Upgraded visualisation of the Gaptimer MDG Progress Chart PDF Print E-mail
Monday, 10 September 2012

Gaptimer MDG Progress Chart enables immediate visualisation with 25 graphs


We have upgraded earlier visualisations in two ways. Firstly, by clicking on Gaptimer MDG Progress Chart the readers can reach 25 graphs thus providing user friendly access to better understanding and analysis. Time distances for 100 results for indicators and units are presented in a single summary table. For more detailed analysis we have added 5 graphs and Excel files of calculations in which time distance lead or lag from the line to the respective MDG 2015 targets are shown for 111-140 developing countries respectively. Secondly, interested readers can download the Excel files over the analysed period 1990-2010, analyse all individual country results and select results for those countries that they would like to compare with (e.g. by regions like African countries or simply with neighbouring countries).

Gaptimer Progress Chart of MDG implementation for world regions 



Are we on the track, ahead or behind in time measured by S-time-distance in years 
(+ time lag, - time lead) comparing with the line to the 2015 MDG targets around 2010
Gaptimer MDG Progress Chart   Developing Regions Northern Africa Sub-Saharan Africa Latin America and the Caribbean Eastern Asia Southern Asia South-Eastern Asia Western Asia CHINA INDIA IND 4.1 IND 5.1 IND 7.8t IND 7.9t IND 8.16 Proportion of population living below $1 (PPP) per day (2008) Prevalence of underweight children under-five years of age Net enrolment ratio in primary education Ratio of girls to boys in primary education Under-five mortality rate Maternal mortality ratio Tuberculosis patients successfully treated under short course (2009) Proportion of population using an improved drinking water source, total Proportion of population using an improved sanitation facility, total Internet users per 100 inhabitants (2011) The Millennium Development Report 2012 Gaptimer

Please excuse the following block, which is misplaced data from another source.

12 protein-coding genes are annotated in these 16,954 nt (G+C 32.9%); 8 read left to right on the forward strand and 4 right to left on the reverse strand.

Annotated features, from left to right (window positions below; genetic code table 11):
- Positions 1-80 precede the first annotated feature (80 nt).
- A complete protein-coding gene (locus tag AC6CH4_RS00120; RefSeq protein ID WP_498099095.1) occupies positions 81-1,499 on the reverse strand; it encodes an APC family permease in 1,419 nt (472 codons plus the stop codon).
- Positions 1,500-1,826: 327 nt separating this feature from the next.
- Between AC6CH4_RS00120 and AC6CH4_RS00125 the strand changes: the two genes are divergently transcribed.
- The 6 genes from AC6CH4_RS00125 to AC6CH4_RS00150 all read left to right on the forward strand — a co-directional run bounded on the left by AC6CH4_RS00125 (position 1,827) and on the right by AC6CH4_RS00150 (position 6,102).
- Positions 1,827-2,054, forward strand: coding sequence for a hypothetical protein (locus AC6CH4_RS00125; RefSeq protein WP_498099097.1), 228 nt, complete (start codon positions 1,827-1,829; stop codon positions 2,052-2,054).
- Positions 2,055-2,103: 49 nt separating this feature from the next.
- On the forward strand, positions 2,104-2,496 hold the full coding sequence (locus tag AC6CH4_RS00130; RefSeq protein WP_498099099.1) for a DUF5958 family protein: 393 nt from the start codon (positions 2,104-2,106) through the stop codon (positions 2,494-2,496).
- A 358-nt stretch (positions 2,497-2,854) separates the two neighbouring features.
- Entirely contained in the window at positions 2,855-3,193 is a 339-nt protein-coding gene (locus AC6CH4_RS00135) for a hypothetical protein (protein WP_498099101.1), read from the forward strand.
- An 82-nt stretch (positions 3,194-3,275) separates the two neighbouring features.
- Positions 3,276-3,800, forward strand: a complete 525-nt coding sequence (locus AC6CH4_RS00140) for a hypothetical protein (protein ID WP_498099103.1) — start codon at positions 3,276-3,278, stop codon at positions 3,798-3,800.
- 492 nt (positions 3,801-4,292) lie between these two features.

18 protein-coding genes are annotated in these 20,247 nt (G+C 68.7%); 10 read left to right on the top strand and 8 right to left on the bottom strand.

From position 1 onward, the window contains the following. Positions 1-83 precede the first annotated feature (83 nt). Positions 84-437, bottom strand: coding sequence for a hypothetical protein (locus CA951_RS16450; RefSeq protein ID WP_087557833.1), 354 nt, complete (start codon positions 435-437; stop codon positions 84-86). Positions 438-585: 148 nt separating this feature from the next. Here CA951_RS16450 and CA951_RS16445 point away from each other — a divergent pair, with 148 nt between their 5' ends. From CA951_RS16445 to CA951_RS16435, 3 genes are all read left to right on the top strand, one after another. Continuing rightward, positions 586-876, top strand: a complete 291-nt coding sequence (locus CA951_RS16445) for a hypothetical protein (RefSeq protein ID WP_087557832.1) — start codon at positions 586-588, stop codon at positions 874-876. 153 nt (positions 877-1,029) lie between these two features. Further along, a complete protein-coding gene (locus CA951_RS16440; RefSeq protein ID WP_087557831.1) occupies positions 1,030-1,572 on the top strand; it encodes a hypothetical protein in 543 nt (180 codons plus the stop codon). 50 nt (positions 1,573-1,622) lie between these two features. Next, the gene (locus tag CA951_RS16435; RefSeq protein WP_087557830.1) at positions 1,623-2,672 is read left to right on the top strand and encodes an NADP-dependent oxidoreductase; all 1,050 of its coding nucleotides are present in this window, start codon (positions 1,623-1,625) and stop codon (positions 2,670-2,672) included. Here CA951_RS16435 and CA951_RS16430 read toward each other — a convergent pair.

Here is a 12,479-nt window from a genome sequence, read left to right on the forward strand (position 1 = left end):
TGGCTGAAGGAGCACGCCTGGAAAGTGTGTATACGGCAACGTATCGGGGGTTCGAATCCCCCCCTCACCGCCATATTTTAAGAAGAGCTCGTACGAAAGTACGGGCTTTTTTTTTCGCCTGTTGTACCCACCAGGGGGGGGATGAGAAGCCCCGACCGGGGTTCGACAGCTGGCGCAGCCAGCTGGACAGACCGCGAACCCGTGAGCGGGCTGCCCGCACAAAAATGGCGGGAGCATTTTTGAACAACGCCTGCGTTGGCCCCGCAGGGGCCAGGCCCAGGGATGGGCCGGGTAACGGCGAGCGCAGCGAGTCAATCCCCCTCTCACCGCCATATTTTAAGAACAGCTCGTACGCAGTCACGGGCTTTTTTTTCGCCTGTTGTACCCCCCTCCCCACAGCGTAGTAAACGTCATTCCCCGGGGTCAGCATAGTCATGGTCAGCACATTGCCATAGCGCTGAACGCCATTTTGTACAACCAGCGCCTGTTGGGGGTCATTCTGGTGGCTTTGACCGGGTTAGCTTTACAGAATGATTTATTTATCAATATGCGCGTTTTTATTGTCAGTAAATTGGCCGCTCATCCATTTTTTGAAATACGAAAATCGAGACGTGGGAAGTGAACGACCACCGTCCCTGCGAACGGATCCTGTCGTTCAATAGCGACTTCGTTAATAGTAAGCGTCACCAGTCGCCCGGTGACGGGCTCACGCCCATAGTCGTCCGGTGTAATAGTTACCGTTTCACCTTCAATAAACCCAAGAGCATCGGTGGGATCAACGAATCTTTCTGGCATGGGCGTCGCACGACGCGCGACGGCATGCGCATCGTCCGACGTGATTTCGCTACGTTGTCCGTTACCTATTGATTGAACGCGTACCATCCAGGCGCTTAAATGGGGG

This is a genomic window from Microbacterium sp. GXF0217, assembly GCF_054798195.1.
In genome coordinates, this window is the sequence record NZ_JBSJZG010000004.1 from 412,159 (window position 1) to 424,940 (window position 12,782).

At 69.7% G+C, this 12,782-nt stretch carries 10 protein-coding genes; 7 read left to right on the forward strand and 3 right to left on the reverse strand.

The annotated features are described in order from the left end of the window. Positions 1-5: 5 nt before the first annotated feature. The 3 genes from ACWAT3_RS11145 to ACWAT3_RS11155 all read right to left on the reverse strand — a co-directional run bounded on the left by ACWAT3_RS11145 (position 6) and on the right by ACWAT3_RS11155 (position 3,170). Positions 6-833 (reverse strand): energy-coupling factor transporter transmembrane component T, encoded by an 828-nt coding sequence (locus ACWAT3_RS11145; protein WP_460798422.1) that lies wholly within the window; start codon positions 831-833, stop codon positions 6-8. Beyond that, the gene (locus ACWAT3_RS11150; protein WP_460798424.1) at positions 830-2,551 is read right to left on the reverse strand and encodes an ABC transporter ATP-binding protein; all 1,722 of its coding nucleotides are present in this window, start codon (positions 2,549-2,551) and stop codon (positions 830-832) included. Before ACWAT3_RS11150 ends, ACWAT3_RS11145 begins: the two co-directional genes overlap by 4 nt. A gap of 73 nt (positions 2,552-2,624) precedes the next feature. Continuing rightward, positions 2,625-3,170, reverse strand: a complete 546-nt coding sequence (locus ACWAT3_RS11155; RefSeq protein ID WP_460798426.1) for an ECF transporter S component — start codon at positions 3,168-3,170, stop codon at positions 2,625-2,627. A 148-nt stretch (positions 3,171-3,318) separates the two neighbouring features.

1. Click on the name of the world region to view the bar chart over the 10 selected indicators
2. Click on the name of the indicator to view the bar chart over the 10 selected units
3. For 5 selected indicators click on the number of the indicator to view the S-time-distance deviation graph for individual developing countries with appropriate data around 2010: 

IND 4.1, Under-five mortality rate, 137 developing countries
IND 5.1, Maternal mortality rate, 127 developing countries
IND 7.8t, Proportion of population using an improved drinking water source (total), 117 countries
IND 7.9t, Proportion of population using an improved sanitation facility (total), 111 countries
IND 8.16, Internet users per 100 inhabitants, 140 developing countries

For charts of time distances for individual countries on the axis with the country names only every fourth name of the country could be displayed due to lack of space.


Excel files of calculations of time distance deviations from the lines to target for 111-140 individual developing countries for the 5 selected indicators are available below. Thus a more detailed analysis is possible so that interested readers can download the files, analyse all individual country results and select from the results those countries that they would like to compare with (e.g. by regions like African countries or simply with neighbouring countries). 

EXCEL FILES of S-time-distances for selected developing countries:

 
<< Start < Prev 1 2 Next > End >>

Results 1 - 15 of 28
 
 
Related Items